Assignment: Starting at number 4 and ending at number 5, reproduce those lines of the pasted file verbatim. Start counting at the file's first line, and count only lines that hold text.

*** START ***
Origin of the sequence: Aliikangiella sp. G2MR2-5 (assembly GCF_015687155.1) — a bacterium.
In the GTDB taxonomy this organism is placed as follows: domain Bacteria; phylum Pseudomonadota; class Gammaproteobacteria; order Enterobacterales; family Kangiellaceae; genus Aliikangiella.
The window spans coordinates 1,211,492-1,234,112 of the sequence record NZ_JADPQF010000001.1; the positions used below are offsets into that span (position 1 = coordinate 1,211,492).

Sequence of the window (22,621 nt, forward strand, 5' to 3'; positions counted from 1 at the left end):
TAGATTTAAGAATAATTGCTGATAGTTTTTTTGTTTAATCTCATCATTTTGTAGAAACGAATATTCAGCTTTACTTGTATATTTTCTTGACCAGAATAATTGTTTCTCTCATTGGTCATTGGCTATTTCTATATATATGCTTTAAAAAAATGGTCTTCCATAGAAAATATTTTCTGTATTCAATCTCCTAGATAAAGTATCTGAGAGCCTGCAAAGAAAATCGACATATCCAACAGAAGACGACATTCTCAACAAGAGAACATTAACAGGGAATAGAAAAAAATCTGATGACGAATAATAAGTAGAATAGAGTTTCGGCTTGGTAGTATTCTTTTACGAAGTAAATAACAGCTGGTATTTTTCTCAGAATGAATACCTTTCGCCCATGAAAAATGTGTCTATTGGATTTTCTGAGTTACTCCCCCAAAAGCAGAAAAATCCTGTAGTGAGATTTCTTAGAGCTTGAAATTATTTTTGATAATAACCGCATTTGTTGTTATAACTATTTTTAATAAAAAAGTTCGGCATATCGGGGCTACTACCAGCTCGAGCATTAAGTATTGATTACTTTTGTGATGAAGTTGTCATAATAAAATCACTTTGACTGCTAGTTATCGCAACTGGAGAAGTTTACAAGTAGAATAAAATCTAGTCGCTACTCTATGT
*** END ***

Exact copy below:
Sequence of the window (22,621 nt, forward strand, 5' to 3'; positions counted from 1 at the left end):
TAGATTTAAGAATAATTGCTGATAGTTTTTTTGTTTAATCTCATCATTTTGTAGAAACGAATATTCAGCTTTACTTGTATATTTTCTTGACCAGAATAATTGTTTCTCTCATTGGTCATTGGCTATTTCTATATATATGCTTTAAAAAAATGGTCTTCCATAGAAAATATTTTCTGTATTCAATCTCCTAGATAAAGTATCTGAGAGCCTGCAAAGAAAATCGACATATCCAACAGAAGACGACATTCTCAACAAGAGAACATTAACAGGGAATAGAAAAAAATCTGATGACGAATAATAAGTAGAATAGAGTTTCGGCTTGGTAGTATTCTTTTACGAAGTAAATAACAGCTGGTATTTTTCTCAGAATGAATACCTTTCGCCCATGAAAAATGTGTCTATTGGATTTTCTGAGTTACTCCCCCAAAAGCAGAAAAATCCTGTAGTGAGATTTCTTAGAGCTTGAAATTATTTTTGATAATAACCGCATTTGTTGTTATAACTATTTTTAATAAAAAAGTTCGGCATATCGGGGCTACTACCAGCTCGAGCATTAAGTATTGATTACTTTTGTGATGAAGTTGTCATAATAAAATCACTTTGACTGCTAGTTATCGCAACTGGAGAAGTTTACAAGTAGAATAAAATCTAGTCGCTACTCTATGT